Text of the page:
Mercy Grad Student Displays His ‘Wheels Of Progress’

By Brandon Chatkin

It was cold and dark. George Gallego navigated his way through the warehouse searching for the light switch. Unable to see anything, he took small steps, with outstretched hands, feeling for a wall. Suddenly, the ground gave way from under him and he began to fall into darkness.

He descended without knowing what was at the bottom, when it would come, or what would happen to him. Finally, he hit the hard cold concrete with a thud. He lay there motionless, waiting to be rescued, waiting to die – just waiting.

Today, Gallego, 43, is married, drives a jeep, and competes in triathlons. He graduated from Mercy College with his bachelor’s degree and has returned for the fall 2010 semester to pursue his masters in organizational leadership.

In addition, Gallego runs a non-profit organization called “Wheels of Progress”. His mission is to provide transition and permanent affordable housing for youths with spinal cord injuries.

This is the same devastating condition Gallego also shares.

It was 1992 when Gallego fell three stories onto the concrete. Nearly 48 hours had gone by when Gallego was found and rushed to the hospital.

“I don’t remember if I was conscious any time after the fall,” Gallego says. “I believe I drifted in and out.”

Gallego suffered a spinal cord injury that paralyzed him from the waist down. He attended physical therapy sessions in an effort to maximize the use of his arms and learn to live a normal life while in a wheelchair. A very proud and resilient man, Gallego was determined not to let his disability take over his life. He set out to live a fuller life than he had with the use of his legs and started competing in triathlons.

Gallego is a very accomplished triathlete. He is a member of the 2010 USA Paratriathlon National Team and received first runner-up at the 2010 National Championship. He obtained a bronze medal in both the 2009 ITU paratriathlon world championship and the Accenture USA Paratriathlon National Championship. He placed second in 2007 and 2008 and first in Chicago in 2008 and 2009.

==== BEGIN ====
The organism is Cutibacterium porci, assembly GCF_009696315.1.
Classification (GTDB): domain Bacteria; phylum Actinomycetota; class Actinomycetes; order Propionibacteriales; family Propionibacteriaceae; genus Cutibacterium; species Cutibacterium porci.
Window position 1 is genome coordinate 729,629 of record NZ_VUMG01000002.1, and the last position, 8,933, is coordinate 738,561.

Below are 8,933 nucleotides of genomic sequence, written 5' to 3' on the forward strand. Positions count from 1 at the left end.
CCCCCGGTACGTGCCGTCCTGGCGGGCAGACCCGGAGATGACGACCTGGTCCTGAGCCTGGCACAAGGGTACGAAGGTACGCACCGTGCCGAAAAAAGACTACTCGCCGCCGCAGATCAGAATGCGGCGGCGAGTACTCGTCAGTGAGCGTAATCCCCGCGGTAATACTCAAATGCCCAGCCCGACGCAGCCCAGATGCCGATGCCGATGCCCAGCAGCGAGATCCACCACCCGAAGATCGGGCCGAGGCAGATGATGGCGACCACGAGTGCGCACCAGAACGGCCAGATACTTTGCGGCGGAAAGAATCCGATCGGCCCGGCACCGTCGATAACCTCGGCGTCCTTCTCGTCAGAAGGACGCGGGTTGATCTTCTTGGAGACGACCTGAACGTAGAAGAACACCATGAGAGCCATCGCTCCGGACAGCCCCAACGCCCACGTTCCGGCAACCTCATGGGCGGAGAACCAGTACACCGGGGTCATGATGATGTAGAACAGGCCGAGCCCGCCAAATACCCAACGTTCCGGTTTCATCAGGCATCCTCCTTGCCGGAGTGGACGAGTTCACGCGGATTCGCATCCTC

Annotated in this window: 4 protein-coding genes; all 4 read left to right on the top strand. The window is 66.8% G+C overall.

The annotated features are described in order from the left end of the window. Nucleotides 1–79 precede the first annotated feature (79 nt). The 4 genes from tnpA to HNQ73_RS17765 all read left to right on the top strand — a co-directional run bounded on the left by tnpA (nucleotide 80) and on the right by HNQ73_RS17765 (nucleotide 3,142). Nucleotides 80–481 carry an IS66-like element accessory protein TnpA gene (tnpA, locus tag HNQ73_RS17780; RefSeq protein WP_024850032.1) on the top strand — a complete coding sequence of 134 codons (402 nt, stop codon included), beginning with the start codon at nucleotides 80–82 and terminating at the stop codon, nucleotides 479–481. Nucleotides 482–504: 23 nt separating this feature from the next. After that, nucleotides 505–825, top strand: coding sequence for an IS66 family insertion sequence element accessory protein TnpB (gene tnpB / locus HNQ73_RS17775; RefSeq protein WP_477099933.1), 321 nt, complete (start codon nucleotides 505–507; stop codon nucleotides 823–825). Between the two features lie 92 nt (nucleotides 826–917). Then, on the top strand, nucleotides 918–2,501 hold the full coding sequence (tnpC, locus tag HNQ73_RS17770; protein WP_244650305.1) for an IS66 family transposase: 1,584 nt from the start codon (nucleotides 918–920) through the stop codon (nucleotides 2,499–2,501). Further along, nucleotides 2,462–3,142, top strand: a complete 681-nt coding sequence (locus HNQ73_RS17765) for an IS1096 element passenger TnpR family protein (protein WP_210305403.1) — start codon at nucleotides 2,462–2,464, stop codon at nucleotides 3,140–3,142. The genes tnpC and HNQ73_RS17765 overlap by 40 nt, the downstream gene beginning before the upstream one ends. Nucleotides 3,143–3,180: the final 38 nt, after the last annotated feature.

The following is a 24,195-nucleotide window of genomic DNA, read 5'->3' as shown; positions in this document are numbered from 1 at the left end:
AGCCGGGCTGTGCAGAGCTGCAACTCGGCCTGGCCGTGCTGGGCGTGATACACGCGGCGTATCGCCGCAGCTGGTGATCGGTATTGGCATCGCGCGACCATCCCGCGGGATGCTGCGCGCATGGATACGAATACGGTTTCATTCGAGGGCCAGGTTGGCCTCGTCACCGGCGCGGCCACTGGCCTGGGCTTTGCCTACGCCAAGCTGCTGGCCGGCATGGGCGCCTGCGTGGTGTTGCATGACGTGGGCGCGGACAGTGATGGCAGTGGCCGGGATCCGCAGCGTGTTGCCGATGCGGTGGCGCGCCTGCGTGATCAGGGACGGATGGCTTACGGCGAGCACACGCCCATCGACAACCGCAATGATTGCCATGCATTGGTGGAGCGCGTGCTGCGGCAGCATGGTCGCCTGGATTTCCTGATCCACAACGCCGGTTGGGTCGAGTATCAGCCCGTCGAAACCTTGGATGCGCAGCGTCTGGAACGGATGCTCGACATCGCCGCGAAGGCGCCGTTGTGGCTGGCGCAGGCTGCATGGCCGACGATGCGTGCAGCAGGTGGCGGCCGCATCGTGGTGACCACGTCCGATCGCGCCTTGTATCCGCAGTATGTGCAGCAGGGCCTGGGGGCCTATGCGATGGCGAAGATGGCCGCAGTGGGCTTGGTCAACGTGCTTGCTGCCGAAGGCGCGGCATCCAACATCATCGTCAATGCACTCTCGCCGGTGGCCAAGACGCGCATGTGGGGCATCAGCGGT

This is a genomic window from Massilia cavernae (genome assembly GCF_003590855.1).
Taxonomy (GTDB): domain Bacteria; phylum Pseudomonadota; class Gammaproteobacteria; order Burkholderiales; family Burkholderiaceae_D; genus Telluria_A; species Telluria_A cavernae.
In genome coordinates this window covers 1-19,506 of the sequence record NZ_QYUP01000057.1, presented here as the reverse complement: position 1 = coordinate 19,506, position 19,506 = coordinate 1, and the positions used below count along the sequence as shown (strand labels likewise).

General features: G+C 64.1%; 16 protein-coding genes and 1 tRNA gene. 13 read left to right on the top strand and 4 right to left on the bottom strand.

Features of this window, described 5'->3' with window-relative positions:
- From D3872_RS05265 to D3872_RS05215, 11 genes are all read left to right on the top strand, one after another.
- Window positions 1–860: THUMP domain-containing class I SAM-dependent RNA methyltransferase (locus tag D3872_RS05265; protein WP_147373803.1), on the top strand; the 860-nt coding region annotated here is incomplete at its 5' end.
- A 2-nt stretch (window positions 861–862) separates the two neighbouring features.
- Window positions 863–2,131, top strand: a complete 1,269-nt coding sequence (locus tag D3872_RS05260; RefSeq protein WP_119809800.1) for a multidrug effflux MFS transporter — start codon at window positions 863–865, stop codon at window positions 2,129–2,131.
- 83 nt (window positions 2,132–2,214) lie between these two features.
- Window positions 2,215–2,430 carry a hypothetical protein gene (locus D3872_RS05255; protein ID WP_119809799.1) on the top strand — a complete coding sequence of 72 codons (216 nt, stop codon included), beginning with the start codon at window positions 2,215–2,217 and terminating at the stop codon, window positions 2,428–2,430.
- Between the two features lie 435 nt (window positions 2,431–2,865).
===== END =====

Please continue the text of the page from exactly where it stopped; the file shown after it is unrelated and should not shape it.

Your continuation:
“I compete because I want others to know that becoming disabled may slow you down, but it doesn’t have to stop you,” says Gallego. “But this will be my last year competing. I want to dedicate more time to my non-profit organization.”

Gallego has lived to help people ever since his accident. He initially set out to help find a cure for spinal cord injuries. That is when he first enrolled at Mercy College, majoring in clinical lab science.

“I didn’t complete the program,” Gallego says. “It just did not work out.”

Today Gallego spends the majority of his time working with his non-profit organization “Wheels of Progress”. He is dedicated to finding housing for youths with spinal cord injuries.

According to Gallego, about 56,000 youths suffer from spinal cord injury. Seven percent of these victims are forced into nursing homes with very little family or government support.

“The government offers housing for people who are alcoholics and drug abusers. This is what they consider disabled,” Gallego says, as he talks about the lack of support for spinal cord victims.” The difference is those people are doing it to themselves. These kids had no control over their accident but have become prisoners in nursing homes.”

Gallego believes he can help.

He says a good start would be to offer transition homes- in the tri-state area- close to Mount Sinai Hospital. He believes it is the best location because Mount Sinai is one of the few hospitals in the area to treat patients with spinal cord injuries.

In addition to all Gallegos does to help victims of spinal cord injury to find homes, he also attends retreats for the disabled. These retreats aim to help empower the disabled to live more active lives.

Gallego hopes that his drive- to inspire people who share his condition- will take more than just a local affect. He continues to live his life with hope for tomorrow and gives life to those spinal cord victims who think it’s over.

“We have to keep hoping, and keep working.”